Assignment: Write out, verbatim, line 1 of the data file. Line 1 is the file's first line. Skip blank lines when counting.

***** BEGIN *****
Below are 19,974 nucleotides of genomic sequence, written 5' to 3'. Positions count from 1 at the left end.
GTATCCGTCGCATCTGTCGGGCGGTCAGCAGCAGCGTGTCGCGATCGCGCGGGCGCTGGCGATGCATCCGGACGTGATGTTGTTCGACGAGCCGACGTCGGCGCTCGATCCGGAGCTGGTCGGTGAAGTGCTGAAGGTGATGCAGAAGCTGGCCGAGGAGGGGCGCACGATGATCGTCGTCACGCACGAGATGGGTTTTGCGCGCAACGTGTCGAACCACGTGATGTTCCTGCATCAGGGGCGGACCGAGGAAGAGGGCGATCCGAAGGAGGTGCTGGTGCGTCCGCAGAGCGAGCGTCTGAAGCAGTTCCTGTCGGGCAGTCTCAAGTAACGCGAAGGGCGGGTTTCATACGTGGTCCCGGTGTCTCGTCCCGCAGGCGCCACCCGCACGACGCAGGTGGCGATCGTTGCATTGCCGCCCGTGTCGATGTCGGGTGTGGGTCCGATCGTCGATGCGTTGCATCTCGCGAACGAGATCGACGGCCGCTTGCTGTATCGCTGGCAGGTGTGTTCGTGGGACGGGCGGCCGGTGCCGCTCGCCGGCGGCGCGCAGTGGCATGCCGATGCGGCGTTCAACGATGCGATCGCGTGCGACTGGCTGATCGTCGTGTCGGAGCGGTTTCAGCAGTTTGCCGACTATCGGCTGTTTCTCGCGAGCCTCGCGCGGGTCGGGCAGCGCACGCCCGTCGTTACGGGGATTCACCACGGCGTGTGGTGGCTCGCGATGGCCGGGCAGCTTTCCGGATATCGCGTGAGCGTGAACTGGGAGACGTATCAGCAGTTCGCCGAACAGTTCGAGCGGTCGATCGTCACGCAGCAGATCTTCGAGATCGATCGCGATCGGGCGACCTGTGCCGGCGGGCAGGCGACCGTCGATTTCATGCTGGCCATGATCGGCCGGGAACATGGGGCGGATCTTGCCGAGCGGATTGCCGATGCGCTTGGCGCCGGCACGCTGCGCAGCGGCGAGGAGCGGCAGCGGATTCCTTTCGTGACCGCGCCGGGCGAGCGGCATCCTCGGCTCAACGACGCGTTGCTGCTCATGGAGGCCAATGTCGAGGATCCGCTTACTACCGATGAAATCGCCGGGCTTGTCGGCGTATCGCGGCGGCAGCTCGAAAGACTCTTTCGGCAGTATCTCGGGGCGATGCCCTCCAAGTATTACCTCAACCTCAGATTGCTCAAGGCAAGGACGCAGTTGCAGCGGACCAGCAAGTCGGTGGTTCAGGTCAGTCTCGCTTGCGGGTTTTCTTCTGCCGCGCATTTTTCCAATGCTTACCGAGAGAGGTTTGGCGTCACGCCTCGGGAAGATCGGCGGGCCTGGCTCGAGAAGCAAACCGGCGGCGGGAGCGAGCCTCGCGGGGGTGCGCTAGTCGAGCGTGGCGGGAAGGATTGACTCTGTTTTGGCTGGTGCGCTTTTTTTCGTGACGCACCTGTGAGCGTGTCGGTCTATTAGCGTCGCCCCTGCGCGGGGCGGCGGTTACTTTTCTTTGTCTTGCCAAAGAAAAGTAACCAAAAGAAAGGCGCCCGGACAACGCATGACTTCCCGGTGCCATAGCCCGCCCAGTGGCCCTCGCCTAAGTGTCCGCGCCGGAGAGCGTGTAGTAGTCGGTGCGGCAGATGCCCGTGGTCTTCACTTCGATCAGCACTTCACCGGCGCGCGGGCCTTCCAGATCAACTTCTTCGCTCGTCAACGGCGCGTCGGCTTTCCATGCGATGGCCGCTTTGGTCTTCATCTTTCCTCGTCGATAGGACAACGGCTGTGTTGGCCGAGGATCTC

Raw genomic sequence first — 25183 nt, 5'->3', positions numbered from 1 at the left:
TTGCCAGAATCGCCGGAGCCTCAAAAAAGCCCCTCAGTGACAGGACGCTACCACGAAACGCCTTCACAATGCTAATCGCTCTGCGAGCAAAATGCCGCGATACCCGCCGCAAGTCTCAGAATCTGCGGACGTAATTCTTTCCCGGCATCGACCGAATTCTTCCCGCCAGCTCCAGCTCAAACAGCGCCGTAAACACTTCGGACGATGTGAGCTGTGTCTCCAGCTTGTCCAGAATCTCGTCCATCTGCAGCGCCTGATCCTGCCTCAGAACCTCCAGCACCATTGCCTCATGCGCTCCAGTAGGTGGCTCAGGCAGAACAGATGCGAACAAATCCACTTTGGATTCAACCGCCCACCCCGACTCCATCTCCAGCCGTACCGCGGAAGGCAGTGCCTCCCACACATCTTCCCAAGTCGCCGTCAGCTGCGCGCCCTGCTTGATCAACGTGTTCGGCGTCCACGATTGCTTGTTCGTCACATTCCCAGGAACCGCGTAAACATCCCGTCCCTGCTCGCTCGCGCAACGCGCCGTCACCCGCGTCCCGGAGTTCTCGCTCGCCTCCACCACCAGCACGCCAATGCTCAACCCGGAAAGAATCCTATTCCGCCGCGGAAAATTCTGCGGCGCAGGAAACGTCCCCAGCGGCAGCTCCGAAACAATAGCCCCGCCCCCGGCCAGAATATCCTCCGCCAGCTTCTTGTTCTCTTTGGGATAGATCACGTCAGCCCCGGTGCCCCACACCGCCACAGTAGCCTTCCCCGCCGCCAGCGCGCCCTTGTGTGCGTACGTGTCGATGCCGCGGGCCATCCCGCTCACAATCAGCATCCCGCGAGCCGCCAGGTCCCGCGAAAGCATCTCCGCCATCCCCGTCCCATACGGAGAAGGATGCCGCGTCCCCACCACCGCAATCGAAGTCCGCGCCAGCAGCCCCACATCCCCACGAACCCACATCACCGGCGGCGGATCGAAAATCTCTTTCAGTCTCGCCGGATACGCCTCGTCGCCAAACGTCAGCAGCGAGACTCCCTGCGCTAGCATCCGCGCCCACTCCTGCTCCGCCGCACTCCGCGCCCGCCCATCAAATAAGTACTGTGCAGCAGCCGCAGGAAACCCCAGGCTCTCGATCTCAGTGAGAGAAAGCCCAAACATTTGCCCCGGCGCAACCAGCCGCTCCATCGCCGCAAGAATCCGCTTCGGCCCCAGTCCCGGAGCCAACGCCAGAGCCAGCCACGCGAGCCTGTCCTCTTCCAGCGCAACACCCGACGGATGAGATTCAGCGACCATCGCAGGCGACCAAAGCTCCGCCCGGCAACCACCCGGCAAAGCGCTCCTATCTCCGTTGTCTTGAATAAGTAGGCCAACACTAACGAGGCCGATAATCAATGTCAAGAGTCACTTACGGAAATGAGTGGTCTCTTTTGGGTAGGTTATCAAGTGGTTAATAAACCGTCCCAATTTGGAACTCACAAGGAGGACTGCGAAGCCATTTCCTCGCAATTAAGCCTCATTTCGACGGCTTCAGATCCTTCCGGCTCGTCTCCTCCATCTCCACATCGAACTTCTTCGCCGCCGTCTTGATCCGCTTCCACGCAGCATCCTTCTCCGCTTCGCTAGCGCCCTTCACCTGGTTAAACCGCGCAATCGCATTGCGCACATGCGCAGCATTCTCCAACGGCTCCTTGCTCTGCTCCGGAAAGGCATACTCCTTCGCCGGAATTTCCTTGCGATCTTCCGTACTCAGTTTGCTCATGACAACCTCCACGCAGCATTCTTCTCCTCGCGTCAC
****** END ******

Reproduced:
Below are 19,974 nucleotides of genomic sequence, written 5' to 3'. Positions count from 1 at the left end.